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I decided to experiment with the code examples from the paper What Every Programmer Should Know About Memory (PDF), and saw a different result from section 6.2.

The programs are doing matrix multiplications, I have made a little change and put them at https://github.com/herberteuler/cpumemory.

In the paper, it is said that the optimization from matrix1.c to matrix2.c, by transposing the second matrix, could save about 76.6% of cpu cycles (section 6.2.1, page 50):

             Original      Transposed
Cycles    16,765,297,870  3,922,373,010
Relative       100%           23.4%

But on my node, the result is very different from the above list.

This is my kernel and CPU information:

$ uname -a
Linux herberteuler 3.9-1-amd64 #1 SMP Debian 3.9.8-1 x86_64 GNU/Linux
$ cat /proc/cpuinfo
processor       : 0
vendor_id       : GenuineIntel
cpu family      : 6
model           : 23
model name      : Intel(R) Core(TM)2 Duo CPU     P8600  @ 2.40GHz
stepping        : 10
microcode       : 0xa07
cpu MHz         : 2401.000
cache size      : 3072 KB
physical id     : 0
siblings        : 2
core id         : 0
cpu cores       : 2
apicid          : 0
initial apicid  : 0
fpu             : yes
fpu_exception   : yes
cpuid level     : 13
wp              : yes
flags           : fpu vme de pse tsc msr pae mce cx8 apic sep mtrr pge mca cmov pat pse36 clflush dts acpi mmx fxsr sse sse2 ss ht tm pbe syscall nx lm constant_tsc arch_perfmon pebs bts rep_good nopl aperfmperf pni dtes64 monitor ds_cpl vmx smx est tm2 ssse3 cx16 xtpr pdcm sse4_1 xsave lahf_lm ida dtherm tpr_shadow vnmi flexpriority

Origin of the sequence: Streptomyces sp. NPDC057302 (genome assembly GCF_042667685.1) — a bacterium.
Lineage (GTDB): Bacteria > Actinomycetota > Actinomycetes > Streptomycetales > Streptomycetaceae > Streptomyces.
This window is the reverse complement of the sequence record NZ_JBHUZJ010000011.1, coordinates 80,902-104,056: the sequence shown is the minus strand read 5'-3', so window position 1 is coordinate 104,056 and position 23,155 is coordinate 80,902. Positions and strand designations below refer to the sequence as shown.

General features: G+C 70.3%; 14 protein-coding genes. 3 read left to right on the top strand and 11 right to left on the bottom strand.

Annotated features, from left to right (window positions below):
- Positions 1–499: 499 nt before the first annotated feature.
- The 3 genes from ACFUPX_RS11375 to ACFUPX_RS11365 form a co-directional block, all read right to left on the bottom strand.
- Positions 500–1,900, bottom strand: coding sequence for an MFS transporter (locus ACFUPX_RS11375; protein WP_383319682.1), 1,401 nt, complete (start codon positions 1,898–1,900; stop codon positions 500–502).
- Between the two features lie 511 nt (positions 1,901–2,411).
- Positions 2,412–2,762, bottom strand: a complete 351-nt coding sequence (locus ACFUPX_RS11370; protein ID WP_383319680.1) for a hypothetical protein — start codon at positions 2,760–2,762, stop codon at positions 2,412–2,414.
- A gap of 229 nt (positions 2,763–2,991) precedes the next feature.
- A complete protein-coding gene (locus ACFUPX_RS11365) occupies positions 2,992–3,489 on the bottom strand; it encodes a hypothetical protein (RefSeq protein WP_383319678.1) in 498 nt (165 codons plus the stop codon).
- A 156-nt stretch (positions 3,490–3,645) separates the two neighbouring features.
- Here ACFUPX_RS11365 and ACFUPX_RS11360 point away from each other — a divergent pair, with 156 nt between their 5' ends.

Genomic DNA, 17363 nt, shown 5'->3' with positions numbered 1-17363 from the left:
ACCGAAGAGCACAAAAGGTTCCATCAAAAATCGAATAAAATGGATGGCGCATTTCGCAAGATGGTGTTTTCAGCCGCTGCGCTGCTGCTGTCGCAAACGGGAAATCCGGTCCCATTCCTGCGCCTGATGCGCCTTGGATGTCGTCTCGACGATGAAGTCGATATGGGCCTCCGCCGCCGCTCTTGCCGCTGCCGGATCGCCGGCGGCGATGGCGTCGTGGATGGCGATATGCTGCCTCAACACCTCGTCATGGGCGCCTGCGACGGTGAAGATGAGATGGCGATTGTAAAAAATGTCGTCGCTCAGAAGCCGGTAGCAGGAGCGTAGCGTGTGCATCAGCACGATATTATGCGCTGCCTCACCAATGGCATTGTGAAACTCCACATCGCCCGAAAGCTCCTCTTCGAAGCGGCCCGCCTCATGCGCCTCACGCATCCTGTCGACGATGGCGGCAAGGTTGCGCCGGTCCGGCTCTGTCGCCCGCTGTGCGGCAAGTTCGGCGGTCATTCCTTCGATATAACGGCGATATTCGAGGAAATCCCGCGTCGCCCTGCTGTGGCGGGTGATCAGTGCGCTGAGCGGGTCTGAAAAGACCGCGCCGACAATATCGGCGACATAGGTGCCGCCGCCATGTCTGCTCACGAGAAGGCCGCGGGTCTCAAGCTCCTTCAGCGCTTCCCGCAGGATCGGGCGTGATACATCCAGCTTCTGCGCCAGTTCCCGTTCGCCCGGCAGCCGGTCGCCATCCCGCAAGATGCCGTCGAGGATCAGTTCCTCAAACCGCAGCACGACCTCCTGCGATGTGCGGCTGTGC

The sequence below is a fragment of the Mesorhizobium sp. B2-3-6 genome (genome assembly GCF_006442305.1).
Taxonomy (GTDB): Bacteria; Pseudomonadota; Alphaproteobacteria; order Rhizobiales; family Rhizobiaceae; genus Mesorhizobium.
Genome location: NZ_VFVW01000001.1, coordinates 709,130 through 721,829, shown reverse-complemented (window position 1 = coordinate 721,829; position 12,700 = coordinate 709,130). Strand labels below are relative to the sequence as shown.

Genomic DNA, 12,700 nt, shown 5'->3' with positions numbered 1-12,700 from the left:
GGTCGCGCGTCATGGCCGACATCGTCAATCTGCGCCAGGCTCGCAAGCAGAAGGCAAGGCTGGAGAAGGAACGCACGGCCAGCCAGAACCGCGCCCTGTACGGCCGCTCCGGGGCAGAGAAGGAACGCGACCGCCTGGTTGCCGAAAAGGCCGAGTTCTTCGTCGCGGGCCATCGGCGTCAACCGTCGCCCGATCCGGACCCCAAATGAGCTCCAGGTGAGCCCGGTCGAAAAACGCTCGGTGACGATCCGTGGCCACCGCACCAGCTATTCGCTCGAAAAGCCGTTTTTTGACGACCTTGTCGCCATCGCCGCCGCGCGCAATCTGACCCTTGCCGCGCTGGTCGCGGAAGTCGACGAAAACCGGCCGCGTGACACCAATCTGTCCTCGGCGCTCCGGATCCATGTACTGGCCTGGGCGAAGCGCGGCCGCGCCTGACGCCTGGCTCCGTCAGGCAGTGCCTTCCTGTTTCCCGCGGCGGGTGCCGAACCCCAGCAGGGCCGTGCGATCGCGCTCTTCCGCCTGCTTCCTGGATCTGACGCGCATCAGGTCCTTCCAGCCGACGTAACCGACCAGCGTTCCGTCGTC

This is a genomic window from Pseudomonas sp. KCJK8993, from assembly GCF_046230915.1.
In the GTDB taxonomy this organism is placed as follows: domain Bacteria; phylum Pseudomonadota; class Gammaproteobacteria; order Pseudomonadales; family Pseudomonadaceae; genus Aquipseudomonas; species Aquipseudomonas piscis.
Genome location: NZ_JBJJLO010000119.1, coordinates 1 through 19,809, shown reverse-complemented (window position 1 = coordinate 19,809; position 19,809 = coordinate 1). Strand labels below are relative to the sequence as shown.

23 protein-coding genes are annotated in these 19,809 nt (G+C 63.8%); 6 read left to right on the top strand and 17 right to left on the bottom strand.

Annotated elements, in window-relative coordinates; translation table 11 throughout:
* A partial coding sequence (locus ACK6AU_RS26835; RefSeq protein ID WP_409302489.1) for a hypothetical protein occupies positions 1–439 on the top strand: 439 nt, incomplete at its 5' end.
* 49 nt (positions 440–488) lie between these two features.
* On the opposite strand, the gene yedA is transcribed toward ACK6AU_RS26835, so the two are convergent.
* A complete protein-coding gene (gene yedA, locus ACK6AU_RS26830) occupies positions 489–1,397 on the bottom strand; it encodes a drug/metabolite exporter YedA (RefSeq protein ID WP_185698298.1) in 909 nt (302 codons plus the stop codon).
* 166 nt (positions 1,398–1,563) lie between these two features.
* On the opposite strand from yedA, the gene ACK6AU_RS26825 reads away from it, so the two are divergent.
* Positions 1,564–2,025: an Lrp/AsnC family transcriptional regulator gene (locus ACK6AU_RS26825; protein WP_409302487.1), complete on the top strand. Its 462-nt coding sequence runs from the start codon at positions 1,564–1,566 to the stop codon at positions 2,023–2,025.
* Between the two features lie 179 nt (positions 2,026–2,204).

bogomips        : 4788.33
clflush size    : 64
cache_alignment : 64
address sizes   : 36 bits physical, 48 bits virtual
power management:

processor       : 1
vendor_id       : GenuineIntel
cpu family      : 6
model           : 23
model name      : Intel(R) Core(TM)2 Duo CPU     P8600  @ 2.40GHz
stepping        : 10
microcode       : 0xa07
cpu MHz         : 800.000
cache size      : 3072 KB
physical id     : 0
siblings        : 2
core id         : 1
cpu cores       : 2
apicid          : 1
initial apicid  : 1
fpu             : yes
fpu_exception   : yes
cpuid level     : 13
wp              : yes
flags           : fpu vme de pse tsc msr pae mce cx8 apic sep mtrr pge mca cmov pat pse36 clflush dts acpi mmx fxsr sse sse2 ss ht tm pbe syscall nx lm constant_tsc arch_perfmon pebs bts rep_good nopl aperfmperf pni dtes64 monitor ds_cpl vmx smx est tm2 ssse3 cx16 xtpr pdcm sse4_1 xsave lahf_lm ida dtherm tpr_shadow vnmi flexpriority
bogomips        : 4788.33
clflush size    : 64
cache_alignment : 64
address sizes   : 36 bits physical, 48 bits virtual
power management:

And this is the result of executing matrix1 and matrix2:

$ ./matrix1
cpu cycles: 18071621964
$ ./matrix2
cpu cycles: 15716582775

Why don't I see the huge reduction of CPU cycles in matrix2, as expected?

Thanks in advance.

share|improve this question
1  
It depends what the matrix transposition algorithm you use and if you added the execution cycles for transposition of the matrix. –  user1929959 Jul 18 '13 at 14:04
2  
Have you considered maybe showing us those "little changes" you made? –  jalf Jul 18 '13 at 14:06
    
AMD and Intel might have entirely different profiles here. –  tadman Jul 18 '13 at 14:25
    
compiled with ...? (optimization?!) –  stefan Jul 18 '13 at 14:41
2  
Cache-optimized algorithms tend to be very sensitive to the cache hierarchy you actually have - an algorithm written to work well with 128K of L1 and 1MB of L2 will perform very differently when run on a system with 64K of L1, 512K of L2 and 3MB of L3... It's hard to write a truly generic cache-optimal algorithm. –  twalberg Jul 18 '13 at 14:42

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